TG: Good prediction. I have a profound feeling for ancient architecture, and I love to wander in stone bridge, village and temple. I have long yearned for living in a house built in Ming Dynasty, and this dream come true now. It's not easy to live a life like this, but harder to continue the delicate and elegant lifestyle.  My second wish is to take part in a restoring project of a high-level royal architecture, and this was realized too. It's Zhizhu Temple in Beijing. The project lasted five years, and got a prize last year by UNESCO. Can I keep my last wish as a secret? I am not against having a glass of good wine and being well-dressed in such temple, it's the same with appreciating old-Roman fresco and good food in an old temple in Italy.

WL: There's more painting albums than books in your study, as it were in other artists', and half of your albums are bought in foreign countries, usually what would you buy?

TG: Everything, from Shunga, Fontana, to Chinese fantastic rocks, bronze, pottery, garden, to Morandi, Duchanmp, Beuys, etc., everybody are reading these, I am just doing the same thing. We could know more and new stuff, as we get access to internet, Weibo, Facebook and online museum, but I will not let go my original reading habits, I feel good reading a book in the garden.

WL: Pottery you collected over the past two decades are also in display in your study, you denied the saying of collection, but I think there should be some reasons and stories, would you like to share?

TG: It's interesting to say, and it should date back to three decades ago, when the government is cleaning silt in Qin Huai River. The cleaning lasted a whole week, once the water was drained out, stone wharf from Qing Dynasty emerged, pottery shards from different times gradually surfaced. I could tell from color that pottery shards and ruins are from Qing, Ming, Yuan, Song, Tang, Liu Chao, Han Dynasty, respectively. It's a vivid history. I was so lucky that I got vase base from Yongzheng, broken teapot from Chunhua, “Tu Hui Zhan” in good condition, half "Chao Shou Yan", part of "Ji Tou Hu", shards of "Lotus Zun" in a few days. And I taught myself a great lesson with these collections by reading Chinese Pottery by Feng Xianming, pattern, quality, glaze, temperature, styles and tastes of different times. This is the best gift I got from life.

WL: I remembered you have given me a book, called The Way of Water and Sprouts of Virtue by a foreigner. Chinese painting, tea, paper-making can go nowhere without water, and your concept photography is called "Shui Kou (water source)", would you talk about your opinion on water?

TG: Chinese Jianghe culture is gentle and refined. The "water" I shot aims to express such gentle but determined quality, amidst the vagueness and loftiness. I got a Leica M3 from a photographer friend in 1989 when coming back from France, this new gift made me devoting more time on photography.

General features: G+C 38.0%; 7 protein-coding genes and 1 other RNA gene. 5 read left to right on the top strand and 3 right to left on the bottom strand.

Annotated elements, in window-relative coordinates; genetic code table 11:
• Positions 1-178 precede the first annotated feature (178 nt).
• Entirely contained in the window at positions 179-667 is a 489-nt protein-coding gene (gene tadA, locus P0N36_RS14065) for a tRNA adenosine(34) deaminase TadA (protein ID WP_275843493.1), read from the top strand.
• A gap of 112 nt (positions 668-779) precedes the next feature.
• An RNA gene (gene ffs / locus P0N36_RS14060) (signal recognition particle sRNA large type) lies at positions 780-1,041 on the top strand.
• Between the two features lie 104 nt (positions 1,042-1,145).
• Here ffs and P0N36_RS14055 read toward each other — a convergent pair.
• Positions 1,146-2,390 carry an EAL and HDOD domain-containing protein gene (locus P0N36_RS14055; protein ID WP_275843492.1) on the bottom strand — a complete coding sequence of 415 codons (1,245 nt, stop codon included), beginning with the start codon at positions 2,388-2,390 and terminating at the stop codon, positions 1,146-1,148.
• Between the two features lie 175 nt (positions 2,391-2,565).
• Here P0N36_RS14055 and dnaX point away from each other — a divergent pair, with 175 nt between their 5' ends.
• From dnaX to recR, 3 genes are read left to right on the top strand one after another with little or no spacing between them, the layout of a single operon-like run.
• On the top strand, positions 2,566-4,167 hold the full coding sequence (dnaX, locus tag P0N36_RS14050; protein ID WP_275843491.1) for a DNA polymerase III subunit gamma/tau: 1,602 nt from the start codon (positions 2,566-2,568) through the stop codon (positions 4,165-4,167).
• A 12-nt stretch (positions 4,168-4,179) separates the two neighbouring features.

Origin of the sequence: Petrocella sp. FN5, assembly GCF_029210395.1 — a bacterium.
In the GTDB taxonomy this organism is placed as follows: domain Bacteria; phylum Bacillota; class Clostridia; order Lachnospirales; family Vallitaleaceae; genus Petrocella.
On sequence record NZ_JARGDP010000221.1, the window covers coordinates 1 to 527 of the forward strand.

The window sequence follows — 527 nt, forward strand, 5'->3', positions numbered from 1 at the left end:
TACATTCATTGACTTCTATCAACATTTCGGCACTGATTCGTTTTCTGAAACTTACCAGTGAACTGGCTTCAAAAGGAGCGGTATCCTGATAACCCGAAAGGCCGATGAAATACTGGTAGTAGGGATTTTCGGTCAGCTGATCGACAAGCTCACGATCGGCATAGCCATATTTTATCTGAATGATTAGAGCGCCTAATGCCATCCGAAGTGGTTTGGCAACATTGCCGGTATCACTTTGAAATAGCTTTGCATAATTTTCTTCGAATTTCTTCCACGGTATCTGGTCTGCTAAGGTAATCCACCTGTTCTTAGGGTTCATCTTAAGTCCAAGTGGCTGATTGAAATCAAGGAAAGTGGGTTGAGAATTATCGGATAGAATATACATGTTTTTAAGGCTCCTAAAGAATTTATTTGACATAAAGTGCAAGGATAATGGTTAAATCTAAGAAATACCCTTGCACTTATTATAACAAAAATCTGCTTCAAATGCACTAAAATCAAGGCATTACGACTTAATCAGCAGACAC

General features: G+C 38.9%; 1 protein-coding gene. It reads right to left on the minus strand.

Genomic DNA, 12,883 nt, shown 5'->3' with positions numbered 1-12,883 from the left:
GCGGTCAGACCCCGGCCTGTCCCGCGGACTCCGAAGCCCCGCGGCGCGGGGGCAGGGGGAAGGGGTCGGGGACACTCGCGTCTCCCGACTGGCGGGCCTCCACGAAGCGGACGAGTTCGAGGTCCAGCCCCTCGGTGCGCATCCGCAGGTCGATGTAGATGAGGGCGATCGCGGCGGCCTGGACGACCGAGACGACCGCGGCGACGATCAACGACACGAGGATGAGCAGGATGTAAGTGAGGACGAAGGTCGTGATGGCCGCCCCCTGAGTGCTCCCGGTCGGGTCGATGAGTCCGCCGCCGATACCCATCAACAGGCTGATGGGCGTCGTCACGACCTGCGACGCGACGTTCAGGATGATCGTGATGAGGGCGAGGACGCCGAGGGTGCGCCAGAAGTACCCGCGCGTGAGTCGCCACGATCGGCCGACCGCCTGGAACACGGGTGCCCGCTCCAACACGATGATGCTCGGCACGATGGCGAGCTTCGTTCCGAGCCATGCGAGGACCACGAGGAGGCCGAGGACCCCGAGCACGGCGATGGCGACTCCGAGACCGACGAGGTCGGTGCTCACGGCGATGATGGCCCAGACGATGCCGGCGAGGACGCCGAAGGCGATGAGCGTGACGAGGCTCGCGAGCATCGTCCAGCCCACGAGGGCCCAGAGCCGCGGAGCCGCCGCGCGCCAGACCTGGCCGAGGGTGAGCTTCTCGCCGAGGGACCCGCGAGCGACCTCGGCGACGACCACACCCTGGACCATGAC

The book you mentioned before discussed philosophy of water, theories about relation between water and universe, temperament, nature, and wuwei (a Chinese Daoism philosophy), but these are not what I want to elaborate here. I just want to capture some fleeting moments of water, and enlarge them to 2 meters or beyond, thus audiences could experience the texture of water and its miraculous changes. This serves as my spiritual support and imagination sources, but now in reality, it collapsed, and gone.

WL: In your photography work "Human Territory", there are discarded farm tools and daily objects, but not a single person, it's quite a "human territory" with not a single human.

TG: I made Human Territory after Shui Kou, for recording and commemorating. Scenes are derived from agriculture sites, they were there, but seemed missing—bavin room, toilet, well room, Shaoji, basket, wood spoon, pottery furnace, stove, garden, barrel, water wheel, hoe, flail, pharmacy's, oil mill, tofu mill, craftsman, backyard corner, broken temple, snow covered ruin, disserted well, old brick etc. All are surrounding the house, and disappeared with the wind blows.

WL: Stagnant moment, could be endless moment as well. I am surprised at your new work The Rhyme of Ruins. My tuition suggests that this would be a masterpiece, as it explores and enlarges time, even with a simple form.

TG: Really? Glad you say this! The Rhyme of Ruins originates from the flood I experienced before. By the last moment of the flood befalling, fowls, snakes, scorpions and insects all incredibly have instinctively revealed a sense of calmness and detachment. Disaster may not be a bad book for life. The background sound of "WU WU WU" "O O O" seems to hate as well as to miss, to weep as well as to talk. I intentionally paused when taking a breath, which is like a dancing dragon, the lonely man in the small boat is moved to tears, it is the scene in Former Fu on Red Cliff. Perpetual struggle runs through the work, for the small boat disappeared and reappeared. The work is made of natural materials, such as dead branches and dead leaves. I dubbed the video using a traditional style of chanting, Xiao Ge, to express complex emotions of casualness and discontent. Xiao Ge is very popular in Wei Jin period, it means expressing one's bottom thoughts, without caring worldly opinions. And here my small boat "float freely in the sky, not knowing where to land; it is so tiny in the grand sky, abandoning secular world for being immortal in heaven". In the end, wind dwindles, fire dies out, that's called phoenix nirvana, I placed it in the last part. This is my latest work, you are the first audience.

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TANG GUO 汤国